I looked at the ultrasound report her family doctor had sent along with the consultation request. “It just says ‘multiple fibroids, the largest of which is three centimetres in diameter. They all appear to be intramural in position with no submucosal component.’  They usually only describe the biggest ones, because sometimes the others are too numerous to count.”

Her expression showed some interest. “Sub what?”

I showed her on the diagram that a submucosal fibroid juts into the lining cells of the uterine cavity. “They tend to be more of a cause for heavy periods than the ones that are growing in the middle of the muscle of the wall: that’s probably because they create an increased surface area where more endometrial cells can grow.” It seemed a good argument to me. “So your fibroids are small and not sticking into the uterine cavity.” I drew what I hoped was a convincing fibroid in the muscle wall, careful to keep it a decent distance from the lining cells in case she wanted to argue about surface areas.

“But I got a lot of ’em doc,” she said, almost proudly. “My sister only has six and she’s getting a hysterectomy.”

“Well,” I said, stalling for time -I could see the writing on the wall already. “There are other things we can do for fibroids…”

Her arms suddenly appeared across her chest as she pretended to listen politely. It was what you had to do at a doctor’s office sometimes. “Like what?” she said with her mouth, while her eyes dared me to find something acceptable to her and her family.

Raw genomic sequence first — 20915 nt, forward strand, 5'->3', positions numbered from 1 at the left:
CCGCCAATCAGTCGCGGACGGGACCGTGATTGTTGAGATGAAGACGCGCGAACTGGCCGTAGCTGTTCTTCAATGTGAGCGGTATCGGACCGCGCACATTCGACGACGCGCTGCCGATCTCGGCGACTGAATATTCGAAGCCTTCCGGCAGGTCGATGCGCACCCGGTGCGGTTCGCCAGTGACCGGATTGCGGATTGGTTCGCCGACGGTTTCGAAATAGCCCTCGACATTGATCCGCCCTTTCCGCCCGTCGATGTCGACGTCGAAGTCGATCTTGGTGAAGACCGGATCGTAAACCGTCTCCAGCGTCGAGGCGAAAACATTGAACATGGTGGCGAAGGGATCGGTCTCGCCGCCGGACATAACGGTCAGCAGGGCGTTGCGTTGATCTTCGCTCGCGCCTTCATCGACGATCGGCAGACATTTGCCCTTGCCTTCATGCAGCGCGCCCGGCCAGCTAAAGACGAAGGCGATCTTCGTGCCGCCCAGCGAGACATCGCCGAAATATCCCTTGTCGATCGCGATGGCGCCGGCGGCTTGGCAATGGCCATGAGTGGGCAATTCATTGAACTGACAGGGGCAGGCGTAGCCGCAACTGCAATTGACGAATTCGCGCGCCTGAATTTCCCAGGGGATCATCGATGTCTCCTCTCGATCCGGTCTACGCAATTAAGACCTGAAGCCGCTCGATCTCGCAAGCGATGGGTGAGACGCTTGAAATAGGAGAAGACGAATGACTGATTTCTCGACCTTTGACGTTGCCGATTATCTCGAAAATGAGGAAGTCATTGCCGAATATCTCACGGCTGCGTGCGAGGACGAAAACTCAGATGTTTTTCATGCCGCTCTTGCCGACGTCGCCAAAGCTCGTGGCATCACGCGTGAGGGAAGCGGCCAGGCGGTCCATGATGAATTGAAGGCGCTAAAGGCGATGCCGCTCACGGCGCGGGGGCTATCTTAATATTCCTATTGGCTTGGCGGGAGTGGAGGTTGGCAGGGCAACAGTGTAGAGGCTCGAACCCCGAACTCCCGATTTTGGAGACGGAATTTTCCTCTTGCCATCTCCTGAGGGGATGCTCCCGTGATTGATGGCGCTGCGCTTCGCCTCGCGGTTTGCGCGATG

“Like embolization: cutting off the blood supply to the fibroids so they shrink down by about…”

But she was shaking her head vehemently. “Doesn’t sound natural!”

“Well, if we could get you to menopause without surgery that would be really natural -given that you have no symptoms except a recent onset of heavy periods, and there are…”

“No symptoms? What would you know about symptoms, doc?” she said, giving what she could see of me above the desk a critical once-over and rising to her feet. “I can see I’m wasting my time here,” she muttered, gathering up her belongings from where she had scattered them on the floor beside her chair. “I knew I shoulda gone to a woman!”

“Marlene,” I said to her back as I rose to see her to the door. “I was merely suggesting that there are options with fibroids; they don’t all have to end up being removed.”

She turned to face me, and I could see the muscles of her jaw twitching. I had obviously crossed some sort of threshold. “Doctor,” she said coldly, “Despite your age, you still haven’t learned when options are needed, and when they’re…” She paused to consider the word. “…Unnecessary and insulting. If I’d wanted a choice, I would have asked you!” And with that, she turned and walked out.

I’ve thought about this a lot and I’m still not certain whether she was right. For a choice to be truly that, shouldn’t it be made from a list of things that might also work -an informed choice, in other words? Wouldn’t it be irresponsible of me as a doctor merely to accede to the initial wishes without explaining what else is available?

It would be easier, I’ll admit, but I doubt if I could sleep at night…